The challenges for successful launching of a profitable phage therapeutic product are discussed. These include intellectual property rights, safety issues, reproducibility, stability and robustness of the product. In optimal case a successful and marketable phage therapeutic product would be a highly purified bacteriophage preparation containing one or several fully characterized phages, accompanied by optimized methods of administration and backed up by properly controlled efficacy and safety studies.

15:00 – 15:25 Afternoon Tea/Coffee and Last Poster Viewing

15:25 – 15:55 Commercialisation of Phage

Dr Nick Housby, Chief Executive Officer, Novolytics Limited, UK

15:55 – 16:25 Immune responses following treatment with bacteriophage

Dr John B. March,Pentlands Science Park, Scotland

Our group has performed extensive studies using bacteriophages as DNA vaccine delivery vehicles. Although our interest is primarily in the immune response induced by the expressed vaccine antigen, we have also gathered extensive data covering the immune response to the bacteriophage proteins following exposure to the animal’s immune system. Phage have been delivered via a variety of different delivery routes- oral, intradermal, injection etc. The timelines and intensity of anti-phage responses observed, their impact upon bacteriophage titres following re-exposure to phage, together with implications for the treatment of bacterial infections by phage therapy will be discussed.

16:25 – 16:55 Does phage therapy actually work? Results from the first phase 2 clinical trial

Dr. David R. Harper, Biocontrol Limited, UK

Biocontrol has recently completed the first modern, regulated clinical trial of the efficacy of a bacteriophage therapeutic. The phase 1/2 trial targeted Pseudomonas aeruginosa ear infections and followed on from the successful veterinary field trial which was reported in 2004. Results from the recently completed trial will be reported, along with plans for future trials against other targets. These results will also be discussed in the wider context, as a proof of concept for the development of bacteriophage-based therapeutic agents for use in Western markets.

16:55- 17:00 Chairman’s summing up & close.

This meeting was organised by Euroscicon (www.euroscicon.com), a team of dedicated professionals working for the continuous improvement of technical knowledge transfer to all scientists. Euroscicon believe that they can make a positive difference to the quality of science by providing cutting edge information on new technological advancements to the scientific community. This is provided via our exceptional services to individual scientists, research institutions and industry. The event was hosted by 'BioPark’ (www.biopark.co.uk), a research and development centre in Welwyn Garden City providing specialist facilities and support for bioscience and health technology businesses to grow, and to develop new products and technologies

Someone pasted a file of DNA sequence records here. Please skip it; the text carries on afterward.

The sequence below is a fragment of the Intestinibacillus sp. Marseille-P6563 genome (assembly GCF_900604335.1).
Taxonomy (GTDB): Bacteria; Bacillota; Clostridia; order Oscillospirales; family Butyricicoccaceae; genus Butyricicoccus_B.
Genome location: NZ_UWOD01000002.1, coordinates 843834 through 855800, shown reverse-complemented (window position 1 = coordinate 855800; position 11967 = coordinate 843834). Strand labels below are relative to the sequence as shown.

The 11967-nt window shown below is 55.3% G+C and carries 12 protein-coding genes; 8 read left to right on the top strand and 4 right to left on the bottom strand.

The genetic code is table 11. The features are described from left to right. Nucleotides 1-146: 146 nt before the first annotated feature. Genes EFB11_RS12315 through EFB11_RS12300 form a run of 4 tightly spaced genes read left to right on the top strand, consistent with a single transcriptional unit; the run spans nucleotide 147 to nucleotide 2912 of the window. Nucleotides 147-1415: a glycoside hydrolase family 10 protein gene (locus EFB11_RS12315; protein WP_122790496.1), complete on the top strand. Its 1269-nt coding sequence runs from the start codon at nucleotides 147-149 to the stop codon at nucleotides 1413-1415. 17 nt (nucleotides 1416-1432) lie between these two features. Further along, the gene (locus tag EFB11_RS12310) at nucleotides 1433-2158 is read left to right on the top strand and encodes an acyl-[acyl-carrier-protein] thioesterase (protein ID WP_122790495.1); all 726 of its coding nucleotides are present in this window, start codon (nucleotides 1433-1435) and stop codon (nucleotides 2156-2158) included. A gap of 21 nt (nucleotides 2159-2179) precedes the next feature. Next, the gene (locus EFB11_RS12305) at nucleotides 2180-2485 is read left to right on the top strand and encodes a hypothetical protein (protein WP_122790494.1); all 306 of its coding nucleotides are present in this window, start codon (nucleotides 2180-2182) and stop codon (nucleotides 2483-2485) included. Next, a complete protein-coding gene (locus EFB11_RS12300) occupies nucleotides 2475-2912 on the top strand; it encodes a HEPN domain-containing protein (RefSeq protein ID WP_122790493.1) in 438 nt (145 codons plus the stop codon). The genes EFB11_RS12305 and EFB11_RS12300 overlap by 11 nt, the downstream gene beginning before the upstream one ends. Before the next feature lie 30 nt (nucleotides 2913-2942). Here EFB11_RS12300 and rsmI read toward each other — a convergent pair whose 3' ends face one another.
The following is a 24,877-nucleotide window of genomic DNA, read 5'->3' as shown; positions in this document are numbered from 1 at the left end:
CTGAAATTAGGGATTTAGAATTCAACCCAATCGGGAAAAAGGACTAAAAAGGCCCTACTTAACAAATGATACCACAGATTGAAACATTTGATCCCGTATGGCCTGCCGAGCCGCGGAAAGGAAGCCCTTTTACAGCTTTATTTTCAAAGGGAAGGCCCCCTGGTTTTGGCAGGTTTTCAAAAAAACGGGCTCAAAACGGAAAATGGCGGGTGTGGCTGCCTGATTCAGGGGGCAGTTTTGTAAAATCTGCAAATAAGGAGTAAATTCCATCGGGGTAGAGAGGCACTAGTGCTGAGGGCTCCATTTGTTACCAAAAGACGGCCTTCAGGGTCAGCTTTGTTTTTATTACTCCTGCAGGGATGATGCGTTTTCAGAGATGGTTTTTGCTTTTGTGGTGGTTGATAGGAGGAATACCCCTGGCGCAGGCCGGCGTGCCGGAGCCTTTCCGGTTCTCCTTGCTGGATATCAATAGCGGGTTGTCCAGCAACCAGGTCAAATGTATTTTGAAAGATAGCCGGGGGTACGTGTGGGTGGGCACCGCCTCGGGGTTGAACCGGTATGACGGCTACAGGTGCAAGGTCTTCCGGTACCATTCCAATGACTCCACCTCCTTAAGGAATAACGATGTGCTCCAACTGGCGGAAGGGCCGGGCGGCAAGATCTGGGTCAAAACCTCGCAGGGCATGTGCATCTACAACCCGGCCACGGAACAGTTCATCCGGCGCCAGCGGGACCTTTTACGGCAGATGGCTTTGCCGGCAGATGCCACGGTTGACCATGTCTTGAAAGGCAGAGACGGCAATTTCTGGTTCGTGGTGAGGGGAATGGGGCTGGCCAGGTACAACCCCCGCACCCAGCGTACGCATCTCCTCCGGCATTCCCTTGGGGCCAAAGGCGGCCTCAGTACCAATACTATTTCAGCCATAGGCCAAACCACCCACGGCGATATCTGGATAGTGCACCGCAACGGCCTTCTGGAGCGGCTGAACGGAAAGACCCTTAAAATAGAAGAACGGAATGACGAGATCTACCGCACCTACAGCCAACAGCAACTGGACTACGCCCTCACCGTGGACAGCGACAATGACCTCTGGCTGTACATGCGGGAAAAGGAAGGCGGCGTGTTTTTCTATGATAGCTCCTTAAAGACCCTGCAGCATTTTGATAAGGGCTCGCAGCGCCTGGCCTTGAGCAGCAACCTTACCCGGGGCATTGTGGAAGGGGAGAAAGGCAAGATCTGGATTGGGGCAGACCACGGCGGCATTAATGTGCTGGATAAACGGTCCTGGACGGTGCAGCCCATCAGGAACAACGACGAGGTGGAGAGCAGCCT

About the Chair

Professor George Salmond has been Professor of Molecular Microbiology in the Biochemistry Department at Cambridge University since 1996. He obtained a PhD in bacterial genetics from Warwick University and an ScD from Cambridge. Before Cambridge, he was Professor of Microbiology at Warwick University. His research group works on multiple aspects of bacterial and bacteriophage molecular biology. In addition to studies on quorum sensing, protein secretion and pathogenesis, he has worked on the mechanisms of bacterial cell division and the regulation and biosynthesis of bioactive secondary metabolites, including antibiotics. His group also works on the isolation, characterisation and exploitation of various bacteriophages of Gram-negative enterobacterial pathogens of animals and plants.

About the Speakers

Professor Mikael Skurnik – Haartman Institute, Medical Faculty, University of Helsinki, Finland. PhD in biochemistry 1985 at University of Oulu. Postdoctoral fellow 1985-7 with Hans Wolf-Watz at Umeå University, Sweden. 1987-2002 in Turku, Finland, and 2002-present in Helsinki. In Turku several positions including Academy Researcher and Director of Turku Centre for Biotechnology. Appointed professor of Bacteriology at University of Helsinki in 2002. For the PhD thesis and thereafter has used Yersinia-bacteria as model organisms to study molecular biology and genetics of microbial pathogenesis. Has specifically focussed on virulence factors of bacterial surface such as adhesins and lipopolysaccharide, and also on molecular biology of Yersinia –specific bacteriophages that utilize those surface structures as receptors. Has supervised 10 PhD-theses. Member of editorial board of Journal of Bacteriology since 1998, and of Molecular Microbiology 2003-4. National editor in APMIS since 2003. Peer reviewer since 1988 for ca. 40 scientific journals. member in several European scientific evaluation committees of grants, research programmes and institutions.